Brain injuries can happen to anyone, at any age and at any time. Whether it is from a car accident, fall or sports-related incident, knowledge of how brain injuries are categorized is key in understanding their severity and the potential for recovery.
According to the Center for Disease Control and Prevention, it is estimated that annually, about 1.5 million Americans survive a traumatic brain injury. Among these, approximately 230,000 are hospitalized.
A brain injury can be divided into one of two categories: traumatic and acquired.
Traumatic brain injuries occur when there is a forceful bump, blow, or jolt to the head or body, or from an object that pierces the skull and enters the brain. Not all blows or jolts to the head result in a TBI. They can happen in one of two ways: closed injury or penetrating injury.
A closed brain injury (non-penetrating) occurs when there is no break in the skull, also known as a non-penetrating brain injury. This can be a rapid forward or backward movement and shaking of the brain inside the bony skull that results in bruising and tearing of the brain tissue and blood vessels. These types of traumatic brain injuries can be caused by a car accident, fall, a hit from playing sports, a blast injury, an assault and even shaking a baby, which is known as shaken baby syndrome.
A penetrating injury, also known as an open head injury, occurs when there is a break in the skull. This can occur when a bullet pierces the brain, by shrapnel, bone fragment, or by a weapon such as hammer or knife.
A diffuse axonal injury is another type of traumatic brain injury. These types of injuries occur when there is shearing of the brains long connecting nerve fibers. This happens when the brain is injured as it shifts and rotates inside the skull. These injuries usually cause a coma and injury to different parts of the brain. These are often microscopic and may not be seen on a CT or MRI scan.
A coup-contrecoup brain injury is another type of traumatic brain injury. This type of injury occurs when there is significant impact to the brain that causes the brain or skull to slam into the opposite side of the site of impact. The result is damage at the impact site, as well as on the opposite side of the brain. Serious car accidents, blows to the head, forceful falls, and acts of violence typically produce these injuries.
An acquired brain injury occurs when there is an injury to the brain that is not hereditary, congenital, degenerative or induced by birth trauma.
An acquired brain injury can happen with a stroke, a brain tumor, a brain infection or inflammation or an anoxic or hypoxic injury.
Hypoxic brain injuries occur because of a restriction of oxygen supply to the brain. The restricted oxygen flow to vital parts of the brain will cause the gradual impairment and death of brain cells. Anoxic brain injuries result from the brain being deprived of oxygen for prolonged periods.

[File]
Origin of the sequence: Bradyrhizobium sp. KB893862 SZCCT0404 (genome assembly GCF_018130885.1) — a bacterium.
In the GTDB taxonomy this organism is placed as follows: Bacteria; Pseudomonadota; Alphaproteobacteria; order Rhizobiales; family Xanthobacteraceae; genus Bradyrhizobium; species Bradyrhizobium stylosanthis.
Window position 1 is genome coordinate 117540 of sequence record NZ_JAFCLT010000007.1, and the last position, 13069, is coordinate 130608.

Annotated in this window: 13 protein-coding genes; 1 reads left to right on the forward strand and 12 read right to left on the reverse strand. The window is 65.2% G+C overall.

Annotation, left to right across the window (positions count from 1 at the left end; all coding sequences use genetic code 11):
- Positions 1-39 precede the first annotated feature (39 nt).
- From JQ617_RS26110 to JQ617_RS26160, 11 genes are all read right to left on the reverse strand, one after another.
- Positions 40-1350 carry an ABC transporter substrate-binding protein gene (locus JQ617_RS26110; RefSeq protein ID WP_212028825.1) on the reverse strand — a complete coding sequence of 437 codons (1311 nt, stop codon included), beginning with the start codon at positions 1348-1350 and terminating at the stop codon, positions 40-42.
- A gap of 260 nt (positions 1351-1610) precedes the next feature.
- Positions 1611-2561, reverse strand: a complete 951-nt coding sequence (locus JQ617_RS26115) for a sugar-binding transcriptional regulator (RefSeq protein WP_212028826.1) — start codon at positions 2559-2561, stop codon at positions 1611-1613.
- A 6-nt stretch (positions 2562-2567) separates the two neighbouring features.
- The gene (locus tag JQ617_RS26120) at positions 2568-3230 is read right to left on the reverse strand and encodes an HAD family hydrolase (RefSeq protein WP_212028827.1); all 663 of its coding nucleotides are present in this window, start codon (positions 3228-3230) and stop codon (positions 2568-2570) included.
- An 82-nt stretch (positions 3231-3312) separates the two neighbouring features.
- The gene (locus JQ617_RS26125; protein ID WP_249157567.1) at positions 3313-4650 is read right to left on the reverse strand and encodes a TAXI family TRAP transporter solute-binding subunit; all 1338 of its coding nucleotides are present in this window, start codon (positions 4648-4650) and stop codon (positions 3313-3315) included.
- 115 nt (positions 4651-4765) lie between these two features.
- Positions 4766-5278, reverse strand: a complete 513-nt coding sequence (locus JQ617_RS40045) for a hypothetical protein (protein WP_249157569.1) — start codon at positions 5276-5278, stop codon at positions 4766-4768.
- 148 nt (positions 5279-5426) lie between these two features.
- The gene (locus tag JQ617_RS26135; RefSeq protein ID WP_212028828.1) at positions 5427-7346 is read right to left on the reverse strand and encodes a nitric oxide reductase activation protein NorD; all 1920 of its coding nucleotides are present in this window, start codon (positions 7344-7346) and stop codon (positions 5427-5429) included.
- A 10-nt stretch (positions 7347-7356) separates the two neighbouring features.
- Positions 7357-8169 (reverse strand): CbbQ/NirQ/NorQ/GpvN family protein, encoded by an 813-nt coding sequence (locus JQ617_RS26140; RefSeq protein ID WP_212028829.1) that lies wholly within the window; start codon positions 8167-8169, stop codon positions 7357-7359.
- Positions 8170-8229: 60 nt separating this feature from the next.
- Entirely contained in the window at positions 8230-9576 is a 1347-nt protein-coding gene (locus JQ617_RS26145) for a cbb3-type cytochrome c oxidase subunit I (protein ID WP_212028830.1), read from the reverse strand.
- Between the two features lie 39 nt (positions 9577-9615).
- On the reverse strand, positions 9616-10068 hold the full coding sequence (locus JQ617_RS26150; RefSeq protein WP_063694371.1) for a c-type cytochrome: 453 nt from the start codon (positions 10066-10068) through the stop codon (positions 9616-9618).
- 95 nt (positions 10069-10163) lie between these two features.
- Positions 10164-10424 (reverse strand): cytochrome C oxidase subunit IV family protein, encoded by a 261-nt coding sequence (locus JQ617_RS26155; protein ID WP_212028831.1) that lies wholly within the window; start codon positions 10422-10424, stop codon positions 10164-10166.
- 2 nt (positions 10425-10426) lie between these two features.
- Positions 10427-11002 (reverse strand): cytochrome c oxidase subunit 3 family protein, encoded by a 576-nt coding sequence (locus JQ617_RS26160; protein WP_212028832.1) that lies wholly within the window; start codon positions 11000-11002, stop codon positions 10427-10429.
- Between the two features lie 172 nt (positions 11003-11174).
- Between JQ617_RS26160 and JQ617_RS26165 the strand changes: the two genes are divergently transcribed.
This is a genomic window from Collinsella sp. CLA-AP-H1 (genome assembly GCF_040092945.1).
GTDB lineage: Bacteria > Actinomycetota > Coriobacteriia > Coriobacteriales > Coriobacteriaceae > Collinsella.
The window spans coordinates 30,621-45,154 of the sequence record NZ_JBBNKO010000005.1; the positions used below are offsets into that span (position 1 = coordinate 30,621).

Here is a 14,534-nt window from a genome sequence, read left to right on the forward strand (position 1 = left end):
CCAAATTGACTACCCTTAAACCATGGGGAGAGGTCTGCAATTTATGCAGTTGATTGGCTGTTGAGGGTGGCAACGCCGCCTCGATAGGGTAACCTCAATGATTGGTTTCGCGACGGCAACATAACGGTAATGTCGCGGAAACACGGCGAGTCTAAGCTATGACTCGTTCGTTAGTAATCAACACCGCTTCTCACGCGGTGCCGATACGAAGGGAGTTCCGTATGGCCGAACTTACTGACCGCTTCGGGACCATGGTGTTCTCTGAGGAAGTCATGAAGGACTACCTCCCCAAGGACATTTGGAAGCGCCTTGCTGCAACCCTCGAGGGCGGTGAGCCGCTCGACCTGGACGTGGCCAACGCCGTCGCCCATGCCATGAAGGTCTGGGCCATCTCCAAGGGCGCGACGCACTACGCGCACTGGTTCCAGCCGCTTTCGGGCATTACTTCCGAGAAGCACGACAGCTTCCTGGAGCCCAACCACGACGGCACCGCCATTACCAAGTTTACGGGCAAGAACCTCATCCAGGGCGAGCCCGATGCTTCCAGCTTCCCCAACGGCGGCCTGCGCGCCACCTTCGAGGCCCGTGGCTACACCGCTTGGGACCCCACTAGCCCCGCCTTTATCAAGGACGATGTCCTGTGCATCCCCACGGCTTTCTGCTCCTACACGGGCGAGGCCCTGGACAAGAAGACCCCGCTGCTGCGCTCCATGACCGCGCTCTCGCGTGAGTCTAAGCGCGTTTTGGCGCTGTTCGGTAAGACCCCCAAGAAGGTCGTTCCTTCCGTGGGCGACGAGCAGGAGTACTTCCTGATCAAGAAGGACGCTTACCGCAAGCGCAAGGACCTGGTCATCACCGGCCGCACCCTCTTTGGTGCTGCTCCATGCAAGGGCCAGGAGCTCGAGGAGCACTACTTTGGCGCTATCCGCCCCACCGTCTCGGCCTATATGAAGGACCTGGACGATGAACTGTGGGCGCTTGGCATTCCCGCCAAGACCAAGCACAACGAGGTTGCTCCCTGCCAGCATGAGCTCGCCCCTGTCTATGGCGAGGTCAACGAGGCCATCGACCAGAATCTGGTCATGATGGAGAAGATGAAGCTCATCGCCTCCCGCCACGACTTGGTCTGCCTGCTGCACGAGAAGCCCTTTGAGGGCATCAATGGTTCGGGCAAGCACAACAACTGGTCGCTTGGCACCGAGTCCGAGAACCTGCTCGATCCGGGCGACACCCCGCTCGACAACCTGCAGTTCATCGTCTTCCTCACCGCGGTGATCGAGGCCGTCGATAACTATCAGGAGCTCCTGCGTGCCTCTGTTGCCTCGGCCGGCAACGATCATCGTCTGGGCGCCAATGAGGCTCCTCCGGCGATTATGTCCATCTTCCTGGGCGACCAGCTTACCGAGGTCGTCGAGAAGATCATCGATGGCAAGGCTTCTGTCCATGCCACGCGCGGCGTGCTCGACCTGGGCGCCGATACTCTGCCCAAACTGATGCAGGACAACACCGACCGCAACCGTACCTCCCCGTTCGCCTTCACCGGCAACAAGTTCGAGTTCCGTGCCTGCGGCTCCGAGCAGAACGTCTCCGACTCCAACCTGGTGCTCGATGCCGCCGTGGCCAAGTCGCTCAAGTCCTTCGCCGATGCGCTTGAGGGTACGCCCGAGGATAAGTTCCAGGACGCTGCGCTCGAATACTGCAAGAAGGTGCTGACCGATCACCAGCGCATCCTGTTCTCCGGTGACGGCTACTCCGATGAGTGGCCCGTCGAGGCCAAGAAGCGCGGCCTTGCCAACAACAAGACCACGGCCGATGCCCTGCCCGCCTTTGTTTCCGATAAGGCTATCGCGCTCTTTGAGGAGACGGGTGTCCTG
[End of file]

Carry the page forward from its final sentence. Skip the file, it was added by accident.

Brain injuries can also be primary and secondary.
A primary brain injury is the sudden and profound injury to the brain that is more complete or less complete at the time of the impact. This would happen at the time of a car accident, fall, or even a gunshot wound.
A secondary brain injury is changes that evolve over a period of hours and even days after the primary brain injury. This includes an entire series of stages of cellular, chemical, tissue or blood vessel changes in the brain that contribute to further destruction of brain tissue. Secondary brain injuries are often the leading cause of brain damage or death that began with a primary brain injury.
Brain injuries can have a lasting impact on one’s life. They can range from a mild injury like a concussion, to a devastating injury such as a stroke or a traumatic brain injury. Since injuries range it is difficult to predict how someone may be affected by their injury, and what their recovery may look like.
Treatments for traumatic brain injuries are available and they can make all the difference in improving their quality of life. Neuropraxis offers up many resources to help one recover from a brain injury.
Neuropraxis offers physical therapy, occupational therapy, speech therapy, recreational therapy and life skills navigation. Additionally, Neuropraxis programs offer allow for home and community rehabilitation, in-home day treatment, transitional apartment living and in-home supported living.
Neuropraxis aims to provide a comprehensive and customized treatment program through evidence-based practices facilitating the transition of individuals with brain injuries to a life of purpose, social connection and optimism.
To learn more about the recovery process, visit https://neuropraxisrehab.com/traumatic-brain-injuries-and-recovery/.